If someone’s contributing, I don’t care whether they identify themselves. If someone’s not, or if they’re rude or seem to like destructive things like starting arguments, I don’t care whether they identify themselves.

    Bottom line, I like it when conversations expand and move forward. [shrug...]

  10. Cindy Throop says:

    This really is a fascinating conversation with no easy answers. I definitely see both sides. I have previously written about my own struggles with depression anonymously because of the very real stigma John points out.

    There is yet another aspect of anonymity. Ever wonder why nurses are so quiet on health care debates? Did you know there is a ‘subculture’ of anonymous nurse blogs? Check out this NYT article.

    Beyond these types of situations, I agree with Dave that the primary criteria for deciding how to deal with anonymous comments is to determine whether they are contributing to (or contaminating) the dialog.

    We cannot control what happens, but we can choose how we respond to it. Sometimes that involves a shrug and walking away from the conversation.

    • Regarding nurse anonymity, there’s a *nasty* story in yesterday’s Times about a nurse who whistle-blew an incompetent doctor (repeated incidence of harm) and is now facing criminal prosecution. The details are chilling.

      In Texas, no surprise, where the #1 rule often seems to be “those in power get to call whatever shots they want”…

      My vision is a world where the priority is good care for people who need it.

  11. Hi, I’m new to this site and I think it’s great. Just wanted to add my two cents on this topic, as I’ve given it some thought regarding my own policy towards anonymous commenters. I started having a lot of them when I started writing about a quack chiropractor who said he had a cure for Fibromyalgia. So anyway, here’s my policy:

    “Although I am frequently annoyed by complaints that are posted anonymously, I respect the presumptively protected by the First Amendment of the Constitution right to anonymous speech. (See “Is anonymous speech a right?” – http://chillingeffects.org/johndoe/faq.cgi#QID18, The Chilling Effects Clearinghouse.) Therefore I allow anonymous comments as long as they have, in my opinion, some intrinsic value.”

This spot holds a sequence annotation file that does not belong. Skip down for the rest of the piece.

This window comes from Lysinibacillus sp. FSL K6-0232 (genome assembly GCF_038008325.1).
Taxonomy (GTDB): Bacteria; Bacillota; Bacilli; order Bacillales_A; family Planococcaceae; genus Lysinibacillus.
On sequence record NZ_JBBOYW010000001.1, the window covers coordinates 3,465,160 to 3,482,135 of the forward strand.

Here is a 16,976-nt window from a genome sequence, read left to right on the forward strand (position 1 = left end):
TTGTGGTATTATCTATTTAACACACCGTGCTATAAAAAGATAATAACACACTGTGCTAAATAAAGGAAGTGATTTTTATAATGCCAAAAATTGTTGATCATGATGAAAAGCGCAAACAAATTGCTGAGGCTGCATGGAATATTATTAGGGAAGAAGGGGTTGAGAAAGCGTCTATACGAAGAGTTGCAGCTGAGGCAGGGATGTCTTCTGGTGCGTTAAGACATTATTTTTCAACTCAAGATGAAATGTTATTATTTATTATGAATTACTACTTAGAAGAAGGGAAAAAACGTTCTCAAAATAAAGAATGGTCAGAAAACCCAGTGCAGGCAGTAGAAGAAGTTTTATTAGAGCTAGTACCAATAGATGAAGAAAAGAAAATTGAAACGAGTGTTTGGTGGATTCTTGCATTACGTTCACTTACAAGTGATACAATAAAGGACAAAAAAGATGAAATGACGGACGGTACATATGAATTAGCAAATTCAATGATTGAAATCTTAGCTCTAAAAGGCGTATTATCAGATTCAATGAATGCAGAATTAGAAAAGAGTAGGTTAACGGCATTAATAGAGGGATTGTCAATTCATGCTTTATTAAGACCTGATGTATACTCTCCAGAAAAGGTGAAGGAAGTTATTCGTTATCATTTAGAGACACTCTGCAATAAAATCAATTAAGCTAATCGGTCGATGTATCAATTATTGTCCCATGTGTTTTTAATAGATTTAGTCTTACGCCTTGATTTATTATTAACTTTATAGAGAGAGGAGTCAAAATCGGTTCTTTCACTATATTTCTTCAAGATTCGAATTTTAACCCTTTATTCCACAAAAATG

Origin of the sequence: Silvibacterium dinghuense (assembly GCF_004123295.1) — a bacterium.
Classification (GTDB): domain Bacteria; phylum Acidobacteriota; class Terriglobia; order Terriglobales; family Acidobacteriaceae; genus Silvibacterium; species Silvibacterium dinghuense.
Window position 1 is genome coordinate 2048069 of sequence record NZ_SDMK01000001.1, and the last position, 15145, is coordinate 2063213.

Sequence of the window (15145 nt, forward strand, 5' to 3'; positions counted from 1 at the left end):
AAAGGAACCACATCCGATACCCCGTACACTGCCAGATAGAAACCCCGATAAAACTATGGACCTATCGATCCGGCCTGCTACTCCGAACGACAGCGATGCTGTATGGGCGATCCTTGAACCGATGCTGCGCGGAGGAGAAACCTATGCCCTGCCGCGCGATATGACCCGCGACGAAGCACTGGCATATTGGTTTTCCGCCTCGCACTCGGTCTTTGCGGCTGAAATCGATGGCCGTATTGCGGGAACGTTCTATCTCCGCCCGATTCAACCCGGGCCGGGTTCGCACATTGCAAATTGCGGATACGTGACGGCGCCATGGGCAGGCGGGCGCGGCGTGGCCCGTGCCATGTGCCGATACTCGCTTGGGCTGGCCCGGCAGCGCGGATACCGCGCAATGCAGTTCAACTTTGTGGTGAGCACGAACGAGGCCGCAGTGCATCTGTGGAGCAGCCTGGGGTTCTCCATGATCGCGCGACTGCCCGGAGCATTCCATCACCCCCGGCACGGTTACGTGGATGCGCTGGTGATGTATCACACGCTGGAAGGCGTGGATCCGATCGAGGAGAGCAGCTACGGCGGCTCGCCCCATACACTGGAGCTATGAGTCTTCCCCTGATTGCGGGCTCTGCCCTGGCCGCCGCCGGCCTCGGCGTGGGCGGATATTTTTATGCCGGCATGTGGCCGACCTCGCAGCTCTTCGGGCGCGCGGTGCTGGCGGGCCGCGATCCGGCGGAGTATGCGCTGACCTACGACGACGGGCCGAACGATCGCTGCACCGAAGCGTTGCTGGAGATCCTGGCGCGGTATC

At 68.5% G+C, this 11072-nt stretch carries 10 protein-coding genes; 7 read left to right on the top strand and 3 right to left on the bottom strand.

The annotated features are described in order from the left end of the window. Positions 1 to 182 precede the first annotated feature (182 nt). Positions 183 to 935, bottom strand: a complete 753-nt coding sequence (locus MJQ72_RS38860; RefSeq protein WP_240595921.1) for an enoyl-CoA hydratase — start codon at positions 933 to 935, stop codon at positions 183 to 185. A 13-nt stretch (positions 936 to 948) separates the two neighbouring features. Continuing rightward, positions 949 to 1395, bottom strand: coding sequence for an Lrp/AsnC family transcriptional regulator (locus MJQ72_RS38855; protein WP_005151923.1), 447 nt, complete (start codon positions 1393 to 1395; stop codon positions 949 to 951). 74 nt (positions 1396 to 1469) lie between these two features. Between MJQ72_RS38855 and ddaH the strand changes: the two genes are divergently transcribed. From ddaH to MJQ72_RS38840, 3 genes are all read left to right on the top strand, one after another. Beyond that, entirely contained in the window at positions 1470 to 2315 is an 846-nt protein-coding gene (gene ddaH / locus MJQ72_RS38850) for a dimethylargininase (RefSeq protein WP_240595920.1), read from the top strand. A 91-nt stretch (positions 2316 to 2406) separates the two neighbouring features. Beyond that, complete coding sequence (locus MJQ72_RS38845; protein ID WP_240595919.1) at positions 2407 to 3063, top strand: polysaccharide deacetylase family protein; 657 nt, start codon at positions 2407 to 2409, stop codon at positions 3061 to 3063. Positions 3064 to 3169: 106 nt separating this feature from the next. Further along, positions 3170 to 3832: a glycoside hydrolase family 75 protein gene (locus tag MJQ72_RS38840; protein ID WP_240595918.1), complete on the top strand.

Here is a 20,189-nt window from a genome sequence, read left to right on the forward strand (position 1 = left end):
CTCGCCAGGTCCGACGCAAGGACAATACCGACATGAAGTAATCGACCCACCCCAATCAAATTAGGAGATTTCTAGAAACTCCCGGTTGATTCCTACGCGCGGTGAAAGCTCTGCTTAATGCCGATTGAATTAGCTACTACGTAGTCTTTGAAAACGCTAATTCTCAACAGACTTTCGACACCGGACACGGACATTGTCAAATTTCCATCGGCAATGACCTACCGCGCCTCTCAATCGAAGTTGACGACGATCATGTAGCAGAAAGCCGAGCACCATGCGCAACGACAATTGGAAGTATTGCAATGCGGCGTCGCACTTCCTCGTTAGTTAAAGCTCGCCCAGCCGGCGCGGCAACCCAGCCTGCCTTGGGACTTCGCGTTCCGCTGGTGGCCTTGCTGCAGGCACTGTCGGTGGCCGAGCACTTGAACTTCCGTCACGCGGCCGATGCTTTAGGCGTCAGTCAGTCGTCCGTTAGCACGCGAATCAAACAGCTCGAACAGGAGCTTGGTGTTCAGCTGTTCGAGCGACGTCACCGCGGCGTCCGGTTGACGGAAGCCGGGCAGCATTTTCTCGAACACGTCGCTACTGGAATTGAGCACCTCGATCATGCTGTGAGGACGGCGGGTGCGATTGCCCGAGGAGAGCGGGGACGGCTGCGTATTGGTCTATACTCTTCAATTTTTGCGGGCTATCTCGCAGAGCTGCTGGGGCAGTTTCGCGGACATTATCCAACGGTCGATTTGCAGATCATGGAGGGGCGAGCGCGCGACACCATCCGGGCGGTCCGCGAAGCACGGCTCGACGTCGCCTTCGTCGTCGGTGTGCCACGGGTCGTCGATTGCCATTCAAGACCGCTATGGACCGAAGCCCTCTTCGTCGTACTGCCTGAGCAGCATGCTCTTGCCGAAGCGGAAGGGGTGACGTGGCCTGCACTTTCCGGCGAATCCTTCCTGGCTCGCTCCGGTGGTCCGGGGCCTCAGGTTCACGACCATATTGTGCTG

12. John Grohol says:

    I just can’t imagine a world where people weren’t allowed to embrace anonymity in order to speak their mind without fear of recrimination or otherwise.

    Sure, it’s nice to know who you’re speaking to, and what their motives may be. But it’s not necessary, because arguments should stand on their own intellectual and rational motives.

    You learn in philosophy 101 and reasoning that there’s a reason there’s a set of logical fallacies, and that one of them is ad hominem attacks. An argument should be able to stand on its own, without knowing who’s making it. If it cannot, then the argument doesn’t have much of a foundation (and therefore, there’s little to fear).

  13. I run an online community, it’s not about a stigmatizing topic, yet we encourage anonymity and usually contact new registrants to help them change their usernames if they want to do so.

    The issue at hand here is credibility. Whether someone is anonymous or not, each person should be citing sources to back up any claims made.

  14. Social comments and analytics for this post…

    This post was mentioned on Twitter by gfry: I have been wondering: Who are you, DarthMed? http://is.gd/7PZfU

  15. RT @Goble_Assoc: Who are you, DarthMed? http://bit.ly/96zUAE

  16. @theEHRGuy Since U use both avatar & no real name, U should read "Who are you, DarthMed?" http://is.gd/7PZfU. So, Who are you, @theEHRGuy?